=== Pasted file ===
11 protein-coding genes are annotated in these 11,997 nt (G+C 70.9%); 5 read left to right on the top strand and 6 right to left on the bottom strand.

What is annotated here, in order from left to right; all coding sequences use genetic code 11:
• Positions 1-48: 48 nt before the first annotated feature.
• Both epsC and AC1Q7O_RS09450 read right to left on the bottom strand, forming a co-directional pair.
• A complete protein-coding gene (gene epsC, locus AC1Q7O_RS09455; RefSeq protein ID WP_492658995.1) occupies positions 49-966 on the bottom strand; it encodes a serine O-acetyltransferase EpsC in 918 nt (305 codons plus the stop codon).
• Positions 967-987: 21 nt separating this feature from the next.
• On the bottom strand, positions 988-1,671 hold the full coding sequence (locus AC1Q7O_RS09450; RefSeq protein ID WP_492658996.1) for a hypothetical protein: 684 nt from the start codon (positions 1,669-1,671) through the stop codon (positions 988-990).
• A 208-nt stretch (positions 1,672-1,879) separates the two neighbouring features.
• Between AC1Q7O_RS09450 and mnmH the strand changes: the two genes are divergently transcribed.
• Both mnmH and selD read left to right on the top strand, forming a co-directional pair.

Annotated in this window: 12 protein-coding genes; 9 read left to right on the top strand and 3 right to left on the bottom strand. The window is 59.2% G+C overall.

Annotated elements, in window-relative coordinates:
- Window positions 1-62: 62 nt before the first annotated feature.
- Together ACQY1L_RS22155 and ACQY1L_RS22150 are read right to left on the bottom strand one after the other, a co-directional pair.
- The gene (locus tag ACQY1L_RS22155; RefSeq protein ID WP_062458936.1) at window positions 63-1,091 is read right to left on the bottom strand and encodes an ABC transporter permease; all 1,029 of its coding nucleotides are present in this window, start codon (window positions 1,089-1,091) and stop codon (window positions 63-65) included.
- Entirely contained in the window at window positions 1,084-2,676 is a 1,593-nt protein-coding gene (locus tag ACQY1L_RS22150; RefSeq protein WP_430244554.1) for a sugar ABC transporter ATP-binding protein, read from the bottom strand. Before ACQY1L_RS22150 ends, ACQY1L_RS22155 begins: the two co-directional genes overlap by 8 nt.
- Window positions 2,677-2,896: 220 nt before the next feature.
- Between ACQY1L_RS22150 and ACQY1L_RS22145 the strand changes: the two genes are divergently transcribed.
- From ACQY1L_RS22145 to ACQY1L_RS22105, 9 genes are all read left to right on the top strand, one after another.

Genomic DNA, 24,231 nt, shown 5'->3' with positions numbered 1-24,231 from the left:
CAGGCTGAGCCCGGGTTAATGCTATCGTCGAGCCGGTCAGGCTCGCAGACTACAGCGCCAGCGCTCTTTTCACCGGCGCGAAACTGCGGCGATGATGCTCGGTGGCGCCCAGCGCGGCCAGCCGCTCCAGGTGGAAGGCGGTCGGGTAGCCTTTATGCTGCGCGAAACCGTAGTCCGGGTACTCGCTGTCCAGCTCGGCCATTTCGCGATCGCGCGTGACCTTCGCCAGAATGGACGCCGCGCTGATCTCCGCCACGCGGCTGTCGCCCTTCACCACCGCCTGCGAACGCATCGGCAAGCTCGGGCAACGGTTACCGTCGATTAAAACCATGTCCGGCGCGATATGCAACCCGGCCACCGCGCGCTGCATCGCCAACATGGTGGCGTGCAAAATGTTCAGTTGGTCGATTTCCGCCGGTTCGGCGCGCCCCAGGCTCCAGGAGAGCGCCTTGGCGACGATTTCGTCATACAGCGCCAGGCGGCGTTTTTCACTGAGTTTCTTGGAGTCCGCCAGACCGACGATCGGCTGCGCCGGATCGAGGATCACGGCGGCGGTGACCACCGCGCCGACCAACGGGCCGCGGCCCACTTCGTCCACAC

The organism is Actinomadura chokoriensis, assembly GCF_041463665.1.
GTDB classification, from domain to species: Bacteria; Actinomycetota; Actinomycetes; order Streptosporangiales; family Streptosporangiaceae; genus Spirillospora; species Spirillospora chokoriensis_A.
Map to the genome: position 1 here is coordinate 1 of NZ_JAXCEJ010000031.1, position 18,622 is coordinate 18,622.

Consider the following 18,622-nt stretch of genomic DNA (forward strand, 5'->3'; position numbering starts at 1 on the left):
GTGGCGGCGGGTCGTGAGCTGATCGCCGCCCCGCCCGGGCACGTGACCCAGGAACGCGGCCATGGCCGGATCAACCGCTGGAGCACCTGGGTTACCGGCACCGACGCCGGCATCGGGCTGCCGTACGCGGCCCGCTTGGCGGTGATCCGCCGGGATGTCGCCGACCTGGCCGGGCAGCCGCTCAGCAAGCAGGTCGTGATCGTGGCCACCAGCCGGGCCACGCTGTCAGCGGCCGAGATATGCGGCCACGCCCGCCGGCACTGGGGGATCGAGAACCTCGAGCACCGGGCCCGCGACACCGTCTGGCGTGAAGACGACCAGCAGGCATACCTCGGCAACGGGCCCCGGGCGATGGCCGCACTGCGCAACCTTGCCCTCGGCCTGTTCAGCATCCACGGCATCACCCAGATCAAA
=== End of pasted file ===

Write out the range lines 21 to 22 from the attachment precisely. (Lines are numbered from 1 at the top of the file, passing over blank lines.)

CAGGCTGAGCCCGGGTTAATGCTATCGTCGAGCCGGTCAGGCTCGCAGACTACAGCGCCAGCGCTCTTTTCACCGGCGCGAAACTGCGGCGATGATGCTCGGTGGCGCCCAGCGCGGCCAGCCGCTCCAGGTGGAAGGCGGTCGGGTAGCCTTTATGCTGCGCGAAACCGTAGTCCGGGTACTCGCTGTCCAGCTCGGCCATTTCGCGATCGCGCGTGACCTTCGCCAGAATGGACGCCGCGCTGATCTCCGCCACGCGGCTGTCGCCCTTCACCACCGCCTGCGAACGCATCGGCAAGCTCGGGCAACGGTTACCGTCGATTAAAACCATGTCCGGCGCGATATGCAACCCGGCCACCGCGCGCTGCATCGCCAACATGGTGGCGTGCAAAATGTTCAGTTGGTCGATTTCCGCCGGTTCGGCGCGCCCCAGGCTCCAGGAGAGCGCCTTGGCGACGATTTCGTCATACAGCGCCAGGCGGCGTTTTTCACTGAGTTTCTTGGAGTCCGCCAGACCGACGATCGGCTGCGCCGGATCGAGGATCACGGCGGCGGTGACCACCGCGCCGACCAACGGGCCGCGGCCCACTTCGTCCACAC

The organism is Actinomadura chokoriensis, assembly GCF_041463665.1.